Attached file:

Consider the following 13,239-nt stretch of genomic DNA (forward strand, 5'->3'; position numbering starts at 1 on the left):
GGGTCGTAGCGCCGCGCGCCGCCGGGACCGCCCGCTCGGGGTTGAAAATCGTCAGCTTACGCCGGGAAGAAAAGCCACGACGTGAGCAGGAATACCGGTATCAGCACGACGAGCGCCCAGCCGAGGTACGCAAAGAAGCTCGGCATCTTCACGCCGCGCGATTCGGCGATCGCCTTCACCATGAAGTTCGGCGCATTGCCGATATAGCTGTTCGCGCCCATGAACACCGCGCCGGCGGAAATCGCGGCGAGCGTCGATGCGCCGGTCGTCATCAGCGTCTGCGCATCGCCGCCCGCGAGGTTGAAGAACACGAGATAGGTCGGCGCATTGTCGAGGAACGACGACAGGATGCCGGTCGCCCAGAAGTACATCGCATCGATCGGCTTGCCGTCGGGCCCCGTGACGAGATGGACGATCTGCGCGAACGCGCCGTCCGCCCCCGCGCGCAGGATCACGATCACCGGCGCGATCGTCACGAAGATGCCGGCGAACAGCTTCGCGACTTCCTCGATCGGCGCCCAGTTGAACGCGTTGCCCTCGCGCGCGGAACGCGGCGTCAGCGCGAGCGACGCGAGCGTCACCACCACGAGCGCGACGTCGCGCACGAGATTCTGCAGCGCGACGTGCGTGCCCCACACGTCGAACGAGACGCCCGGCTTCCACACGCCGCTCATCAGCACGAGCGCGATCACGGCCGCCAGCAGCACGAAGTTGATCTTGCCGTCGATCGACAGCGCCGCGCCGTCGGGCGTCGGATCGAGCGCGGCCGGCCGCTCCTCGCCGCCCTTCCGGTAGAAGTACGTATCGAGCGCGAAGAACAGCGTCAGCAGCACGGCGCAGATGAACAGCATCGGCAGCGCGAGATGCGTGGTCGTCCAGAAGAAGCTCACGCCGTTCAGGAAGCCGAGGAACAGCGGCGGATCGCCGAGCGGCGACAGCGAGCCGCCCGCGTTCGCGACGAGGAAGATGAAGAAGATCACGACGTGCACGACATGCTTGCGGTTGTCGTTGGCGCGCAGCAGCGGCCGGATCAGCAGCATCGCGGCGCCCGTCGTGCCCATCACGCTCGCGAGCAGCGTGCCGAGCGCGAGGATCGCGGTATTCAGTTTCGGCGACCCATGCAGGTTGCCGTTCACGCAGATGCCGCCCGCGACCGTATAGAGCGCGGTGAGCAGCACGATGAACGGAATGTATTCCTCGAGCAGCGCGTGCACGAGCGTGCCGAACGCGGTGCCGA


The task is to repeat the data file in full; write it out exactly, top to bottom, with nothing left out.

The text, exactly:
Consider the following 13,239-nt stretch of genomic DNA (forward strand, 5'->3'; position numbering starts at 1 on the left):
GGGTCGTAGCGCCGCGCGCCGCCGGGACCGCCCGCTCGGGGTTGAAAATCGTCAGCTTACGCCGGGAAGAAAAGCCACGACGTGAGCAGGAATACCGGTATCAGCACGACGAGCGCCCAGCCGAGGTACGCAAAGAAGCTCGGCATCTTCACGCCGCGCGATTCGGCGATCGCCTTCACCATGAAGTTCGGCGCATTGCCGATATAGCTGTTCGCGCCCATGAACACCGCGCCGGCGGAAATCGCGGCGAGCGTCGATGCGCCGGTCGTCATCAGCGTCTGCGCATCGCCGCCCGCGAGGTTGAAGAACACGAGATAGGTCGGCGCATTGTCGAGGAACGACGACAGGATGCCGGTCGCCCAGAAGTACATCGCATCGATCGGCTTGCCGTCGGGCCCCGTGACGAGATGGACGATCTGCGCGAACGCGCCGTCCGCCCCCGCGCGCAGGATCACGATCACCGGCGCGATCGTCACGAAGATGCCGGCGAACAGCTTCGCGACTTCCTCGATCGGCGCCCAGTTGAACGCGTTGCCCTCGCGCGCGGAACGCGGCGTCAGCGCGAGCGACGCGAGCGTCACCACCACGAGCGCGACGTCGCGCACGAGATTCTGCAGCGCGACGTGCGTGCCCCACACGTCGAACGAGACGCCCGGCTTCCACACGCCGCTCATCAGCACGAGCGCGATCACGGCCGCCAGCAGCACGAAGTTGATCTTGCCGTCGATCGACAGCGCCGCGCCGTCGGGCGTCGGATCGAGCGCGGCCGGCCGCTCCTCGCCGCCCTTCCGGTAGAAGTACGTATCGAGCGCGAAGAACAGCGTCAGCAGCACGGCGCAGATGAACAGCATCGGCAGCGCGAGATGCGTGGTCGTCCAGAAGAAGCTCACGCCGTTCAGGAAGCCGAGGAACAGCGGCGGATCGCCGAGCGGCGACAGCGAGCCGCCCGCGTTCGCGACGAGGAAGATGAAGAAGATCACGACGTGCACGACATGCTTGCGGTTGTCGTTGGCGCGCAGCAGCGGCCGGATCAGCAGCATCGCGGCGCCCGTCGTGCCCATCACGCTCGCGAGCAGCGTGCCGAGCGCGAGGATCGCGGTATTCAGTTTCGGCGACCCATGCAGGTTGCCGTTCACGCAGATGCCGCCCGCGACCGTATAGAGCGCGGTGAGCAGCACGATGAACGGAATGTATTCCTCGAGCAGCGCGTGCACGAGCGTGCCGAACGCGGTGCCGA